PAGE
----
Another problem with their business is that they mainly have products for the PC, and that is a market that seems to be in a long-term decline. They do have some apps for tablets and smartphones, but not a whole lot. In addition they have a number of products that are soon to be antique. The market for software to digitize LP’s can’t be getting bigger.
A small part of their business is professional audio and video software. This seems to be a solid product, but it’s a small market. In the last six months just 6% of revenue was from B2B sales, and that not only includes the professional products, but also sales of the consumer software to OEM’s. This is what Magix writes about Sequoia, their pro audio product:
For years, Sequoia has been an integral part of leading broadcast and mastering studios worldwide, including the BBC, German public broadcasters WDR, MDR, SWR, the Vienna Symphonic Library, and Sterling Sound in New York. For sound engineers, music producers, radio journalists, and so on, Sequoia is an indispensable tool for any type of professional media production.
Slow motion buy out
An interesting part of the Magix thesis is what insiders are doing. After the IPO in 2006 insiders owned 50% of the company, and that stake has slowly increased to 72.3% today. They increased the number of shares they own by a small amount, but the largest part of this increase is the result of Magix buying back stock. The company announced in July its intention to buy back another 10% of the outstanding shares, but in 20 weeks time they were able to acquire just 1% of the float on the open market. To speed up the process they launched a tender offer that was completed last month. The tender offer was at a minimal premium to the latest market price and they only managed to acquire another 449,537 shares (the tender offer was for 840,000 shares). The company used tender offers to buy back shares before in 2007, 2008 and 2009.
What’s of course a good question to ask is how the endgame is going to look like. It seems to me that management is trying to buy back their company, although they are not in any hurry. At some point in time I would expect that they will try to take it private again, and that could mean a nice premium for the remaining shareholders. It’s not a problem if this is not going to happen: buying back undervalued shares is already a great use of capital.
One thing that might be a concern in the long-term is what might happen if management is too successful in buying back shares. If their ownership stake reaches the 95% threshold it’s possible for them to squeeze-out the remaining minority shareholders. In a squeeze-out you have to go to court if you don’t agree with the amount of cash management is offering, so you will be in a vulnerable position. Details of the relevant German laws can be found here. Given the problems the company has to acquire a meaningful amount of shares at current prices I don’t think this is a big risk.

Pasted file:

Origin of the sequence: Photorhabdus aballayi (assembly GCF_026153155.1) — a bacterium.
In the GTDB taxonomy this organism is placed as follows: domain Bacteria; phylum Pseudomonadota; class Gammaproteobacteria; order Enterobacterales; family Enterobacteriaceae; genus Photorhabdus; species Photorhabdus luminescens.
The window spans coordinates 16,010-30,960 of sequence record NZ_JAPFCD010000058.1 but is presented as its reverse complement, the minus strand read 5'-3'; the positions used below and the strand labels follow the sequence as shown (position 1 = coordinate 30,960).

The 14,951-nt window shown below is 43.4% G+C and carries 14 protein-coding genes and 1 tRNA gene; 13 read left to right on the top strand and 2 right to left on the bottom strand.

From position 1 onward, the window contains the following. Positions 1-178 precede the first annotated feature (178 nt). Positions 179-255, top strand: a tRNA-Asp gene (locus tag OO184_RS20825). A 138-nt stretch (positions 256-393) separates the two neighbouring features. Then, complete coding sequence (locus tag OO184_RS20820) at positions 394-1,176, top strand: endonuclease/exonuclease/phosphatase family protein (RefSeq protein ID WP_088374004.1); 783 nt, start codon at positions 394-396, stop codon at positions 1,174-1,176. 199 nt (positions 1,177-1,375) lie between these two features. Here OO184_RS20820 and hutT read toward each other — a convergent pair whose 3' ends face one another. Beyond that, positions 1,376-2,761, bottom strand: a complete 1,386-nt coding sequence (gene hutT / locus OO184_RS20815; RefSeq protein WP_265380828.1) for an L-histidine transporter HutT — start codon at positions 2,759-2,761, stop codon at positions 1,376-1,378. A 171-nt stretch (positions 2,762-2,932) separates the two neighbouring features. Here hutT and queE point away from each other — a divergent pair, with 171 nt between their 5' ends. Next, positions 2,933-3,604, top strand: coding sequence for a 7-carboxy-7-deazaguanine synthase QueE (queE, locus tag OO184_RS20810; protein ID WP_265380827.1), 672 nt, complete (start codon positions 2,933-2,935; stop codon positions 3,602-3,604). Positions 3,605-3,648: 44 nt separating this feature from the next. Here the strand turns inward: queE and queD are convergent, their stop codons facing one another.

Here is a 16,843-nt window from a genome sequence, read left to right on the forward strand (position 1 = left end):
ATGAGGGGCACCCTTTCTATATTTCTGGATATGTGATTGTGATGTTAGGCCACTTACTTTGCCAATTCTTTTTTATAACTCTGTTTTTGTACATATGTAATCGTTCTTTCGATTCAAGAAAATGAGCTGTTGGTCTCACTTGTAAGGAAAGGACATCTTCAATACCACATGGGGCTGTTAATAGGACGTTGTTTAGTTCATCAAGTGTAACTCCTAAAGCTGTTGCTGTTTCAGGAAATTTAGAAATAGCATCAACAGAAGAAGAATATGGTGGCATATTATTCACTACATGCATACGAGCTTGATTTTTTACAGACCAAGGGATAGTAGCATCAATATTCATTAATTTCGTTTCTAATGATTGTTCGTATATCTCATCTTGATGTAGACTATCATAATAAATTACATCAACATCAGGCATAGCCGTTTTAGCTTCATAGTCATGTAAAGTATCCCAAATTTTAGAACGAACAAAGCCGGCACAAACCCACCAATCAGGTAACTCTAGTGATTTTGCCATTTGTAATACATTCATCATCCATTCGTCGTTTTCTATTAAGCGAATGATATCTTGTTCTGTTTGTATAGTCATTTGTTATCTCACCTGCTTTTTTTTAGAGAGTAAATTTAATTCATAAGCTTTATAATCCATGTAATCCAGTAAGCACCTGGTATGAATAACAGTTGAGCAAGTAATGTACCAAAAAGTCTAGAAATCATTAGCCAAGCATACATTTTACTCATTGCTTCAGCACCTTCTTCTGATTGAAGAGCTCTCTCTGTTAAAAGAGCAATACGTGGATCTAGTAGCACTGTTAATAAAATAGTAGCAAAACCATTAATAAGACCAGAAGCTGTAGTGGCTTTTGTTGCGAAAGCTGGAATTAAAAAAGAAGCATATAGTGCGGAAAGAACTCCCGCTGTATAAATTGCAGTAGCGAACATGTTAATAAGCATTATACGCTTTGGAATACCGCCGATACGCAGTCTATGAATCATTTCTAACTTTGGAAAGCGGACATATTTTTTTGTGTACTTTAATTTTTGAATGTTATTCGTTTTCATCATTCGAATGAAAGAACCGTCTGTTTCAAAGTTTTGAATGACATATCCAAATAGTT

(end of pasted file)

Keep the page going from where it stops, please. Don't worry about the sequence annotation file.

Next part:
I’m not very enthusiastic about the business Magix is in, but you can’t deny that it is still producing a decent amount of money. The company generates roughly €3 million/year in FCF, and that is after significant investments in new software development. R&D spending has averaged around €13 million/year (approx €10 million is expensed while €3 million is capitalized). They need to keep investing in new software to stay relevant, but I think it also shows that the company could remain cash flow positive even if things would really deteriorate. It’s something to keep an eye on though.
How to value a software company with an – in my opinion – uncertain future is a good question. But to paraphrase Buffett (I think): “you don’t have to know a man’s exact weight to know he’s fat”. A business shouldn’t be valued at €11.5 million if it would be able to generate that amount in FCF in a single year if it would simply cut back on R&D spending. While I have been a bit negative in this write-up about the business they aren’t dead yet, and it’s totally possible they manage to keep their place in the market, or that they manage to reach new markets with the mufin product. I don’t think they deserve an EV/EBITDA ratio of 1.5x. If a 4x ratio would be more appropriate you are looking at a company with an intrinsic value of ~€47 million, implying an upside of 66%.
I don’t think Magix is a high quality business, but it’s cheap. With a large cash balance the downside should be somewhat protected, and what’s even better is that management has a long track record of returning cash to shareholders through special dividends and share repurchases. Usually when you buy a cash rich business you have to worry that management squanders the cash on some stupid acquisition, but I don’t think you have to do that in this case. What also helps is that management has a big stake in the business.
Author is long Magix